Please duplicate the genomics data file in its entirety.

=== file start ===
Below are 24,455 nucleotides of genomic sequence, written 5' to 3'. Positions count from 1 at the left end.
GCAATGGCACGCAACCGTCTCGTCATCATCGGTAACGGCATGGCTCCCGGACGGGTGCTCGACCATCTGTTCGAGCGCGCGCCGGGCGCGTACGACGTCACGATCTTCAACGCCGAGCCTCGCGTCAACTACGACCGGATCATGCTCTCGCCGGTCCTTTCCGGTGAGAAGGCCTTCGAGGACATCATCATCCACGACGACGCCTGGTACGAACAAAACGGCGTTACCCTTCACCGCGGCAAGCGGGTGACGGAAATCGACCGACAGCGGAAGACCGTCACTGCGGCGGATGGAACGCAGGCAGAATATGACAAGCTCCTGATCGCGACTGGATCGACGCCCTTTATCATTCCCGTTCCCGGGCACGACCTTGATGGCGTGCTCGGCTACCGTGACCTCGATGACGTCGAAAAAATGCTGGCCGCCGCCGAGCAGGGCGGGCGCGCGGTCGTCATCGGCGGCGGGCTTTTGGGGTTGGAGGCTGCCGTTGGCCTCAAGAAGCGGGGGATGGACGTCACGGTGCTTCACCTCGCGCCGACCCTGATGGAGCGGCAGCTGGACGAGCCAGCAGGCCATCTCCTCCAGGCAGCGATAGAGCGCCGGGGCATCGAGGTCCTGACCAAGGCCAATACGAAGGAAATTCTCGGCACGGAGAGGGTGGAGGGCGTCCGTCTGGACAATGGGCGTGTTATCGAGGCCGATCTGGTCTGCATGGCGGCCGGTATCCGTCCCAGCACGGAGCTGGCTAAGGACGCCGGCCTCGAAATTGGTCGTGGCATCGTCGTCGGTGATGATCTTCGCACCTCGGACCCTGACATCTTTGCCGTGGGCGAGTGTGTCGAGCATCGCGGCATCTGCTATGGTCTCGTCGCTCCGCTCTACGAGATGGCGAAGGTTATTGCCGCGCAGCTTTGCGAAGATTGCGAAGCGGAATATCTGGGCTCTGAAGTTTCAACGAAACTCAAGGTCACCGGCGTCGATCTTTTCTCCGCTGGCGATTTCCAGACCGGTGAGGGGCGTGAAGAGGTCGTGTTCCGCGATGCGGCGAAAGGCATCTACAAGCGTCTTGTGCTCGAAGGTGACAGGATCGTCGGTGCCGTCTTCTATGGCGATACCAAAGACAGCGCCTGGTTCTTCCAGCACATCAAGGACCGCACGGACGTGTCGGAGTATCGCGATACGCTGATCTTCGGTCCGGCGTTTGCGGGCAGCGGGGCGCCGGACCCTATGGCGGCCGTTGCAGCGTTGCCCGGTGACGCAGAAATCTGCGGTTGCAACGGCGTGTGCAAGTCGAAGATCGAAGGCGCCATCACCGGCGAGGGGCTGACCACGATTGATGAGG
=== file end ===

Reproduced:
Below are 24,455 nucleotides of genomic sequence, written 5' to 3'. Positions count from 1 at the left end.
GCAATGGCACGCAACCGTCTCGTCATCATCGGTAACGGCATGGCTCCCGGACGGGTGCTCGACCATCTGTTCGAGCGCGCGCCGGGCGCGTACGACGTCACGATCTTCAACGCCGAGCCTCGCGTCAACTACGACCGGATCATGCTCTCGCCGGTCCTTTCCGGTGAGAAGGCCTTCGAGGACATCATCATCCACGACGACGCCTGGTACGAACAAAACGGCGTTACCCTTCACCGCGGCAAGCGGGTGACGGAAATCGACCGACAGCGGAAGACCGTCACTGCGGCGGATGGAACGCAGGCAGAATATGACAAGCTCCTGATCGCGACTGGATCGACGCCCTTTATCATTCCCGTTCCCGGGCACGACCTTGATGGCGTGCTCGGCTACCGTGACCTCGATGACGTCGAAAAAATGCTGGCCGCCGCCGAGCAGGGCGGGCGCGCGGTCGTCATCGGCGGCGGGCTTTTGGGGTTGGAGGCTGCCGTTGGCCTCAAGAAGCGGGGGATGGACGTCACGGTGCTTCACCTCGCGCCGACCCTGATGGAGCGGCAGCTGGACGAGCCAGCAGGCCATCTCCTCCAGGCAGCGATAGAGCGCCGGGGCATCGAGGTCCTGACCAAGGCCAATACGAAGGAAATTCTCGGCACGGAGAGGGTGGAGGGCGTCCGTCTGGACAATGGGCGTGTTATCGAGGCCGATCTGGTCTGCATGGCGGCCGGTATCCGTCCCAGCACGGAGCTGGCTAAGGACGCCGGCCTCGAAATTGGTCGTGGCATCGTCGTCGGTGATGATCTTCGCACCTCGGACCCTGACATCTTTGCCGTGGGCGAGTGTGTCGAGCATCGCGGCATCTGCTATGGTCTCGTCGCTCCGCTCTACGAGATGGCGAAGGTTATTGCCGCGCAGCTTTGCGAAGATTGCGAAGCGGAATATCTGGGCTCTGAAGTTTCAACGAAACTCAAGGTCACCGGCGTCGATCTTTTCTCCGCTGGCGATTTCCAGACCGGTGAGGGGCGTGAAGAGGTCGTGTTCCGCGATGCGGCGAAAGGCATCTACAAGCGTCTTGTGCTCGAAGGTGACAGGATCGTCGGTGCCGTCTTCTATGGCGATACCAAAGACAGCGCCTGGTTCTTCCAGCACATCAAGGACCGCACGGACGTGTCGGAGTATCGCGATACGCTGATCTTCGGTCCGGCGTTTGCGGGCAGCGGGGCGCCGGACCCTATGGCGGCCGTTGCAGCGTTGCCCGGTGACGCAGAAATCTGCGGTTGCAACGGCGTGTGCAAGTCGAAGATCGAAGGCGCCATCACCGGCGAGGGGCTGACCACGATTGATGAGG